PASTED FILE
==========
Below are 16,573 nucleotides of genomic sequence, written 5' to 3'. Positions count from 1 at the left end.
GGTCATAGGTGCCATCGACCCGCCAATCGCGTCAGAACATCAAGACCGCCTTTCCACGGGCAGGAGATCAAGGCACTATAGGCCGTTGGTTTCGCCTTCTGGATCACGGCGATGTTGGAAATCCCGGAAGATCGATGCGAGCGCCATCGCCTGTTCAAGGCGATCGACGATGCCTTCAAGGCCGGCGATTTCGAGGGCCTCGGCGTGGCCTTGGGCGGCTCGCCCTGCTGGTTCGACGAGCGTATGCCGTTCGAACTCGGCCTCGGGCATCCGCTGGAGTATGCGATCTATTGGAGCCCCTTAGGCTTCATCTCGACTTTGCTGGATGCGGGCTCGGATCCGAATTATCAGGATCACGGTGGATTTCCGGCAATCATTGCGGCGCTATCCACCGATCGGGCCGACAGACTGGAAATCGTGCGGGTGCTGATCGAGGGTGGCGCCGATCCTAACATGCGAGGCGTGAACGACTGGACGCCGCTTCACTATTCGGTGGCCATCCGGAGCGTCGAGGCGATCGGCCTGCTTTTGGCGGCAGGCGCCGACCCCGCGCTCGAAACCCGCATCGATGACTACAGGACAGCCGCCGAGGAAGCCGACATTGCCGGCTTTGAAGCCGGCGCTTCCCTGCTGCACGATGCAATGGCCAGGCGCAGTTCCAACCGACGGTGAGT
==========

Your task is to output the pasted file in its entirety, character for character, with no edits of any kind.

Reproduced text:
Below are 16,573 nucleotides of genomic sequence, written 5' to 3'. Positions count from 1 at the left end.
GGTCATAGGTGCCATCGACCCGCCAATCGCGTCAGAACATCAAGACCGCCTTTCCACGGGCAGGAGATCAAGGCACTATAGGCCGTTGGTTTCGCCTTCTGGATCACGGCGATGTTGGAAATCCCGGAAGATCGATGCGAGCGCCATCGCCTGTTCAAGGCGATCGACGATGCCTTCAAGGCCGGCGATTTCGAGGGCCTCGGCGTGGCCTTGGGCGGCTCGCCCTGCTGGTTCGACGAGCGTATGCCGTTCGAACTCGGCCTCGGGCATCCGCTGGAGTATGCGATCTATTGGAGCCCCTTAGGCTTCATCTCGACTTTGCTGGATGCGGGCTCGGATCCGAATTATCAGGATCACGGTGGATTTCCGGCAATCATTGCGGCGCTATCCACCGATCGGGCCGACAGACTGGAAATCGTGCGGGTGCTGATCGAGGGTGGCGCCGATCCTAACATGCGAGGCGTGAACGACTGGACGCCGCTTCACTATTCGGTGGCCATCCGGAGCGTCGAGGCGATCGGCCTGCTTTTGGCGGCAGGCGCCGACCCCGCGCTCGAAACCCGCATCGATGACTACAGGACAGCCGCCGAGGAAGCCGACATTGCCGGCTTTGAAGCCGGCGCTTCCCTGCTGCACGATGCAATGGCCAGGCGCAGTTCCAACCGACGGTGAGT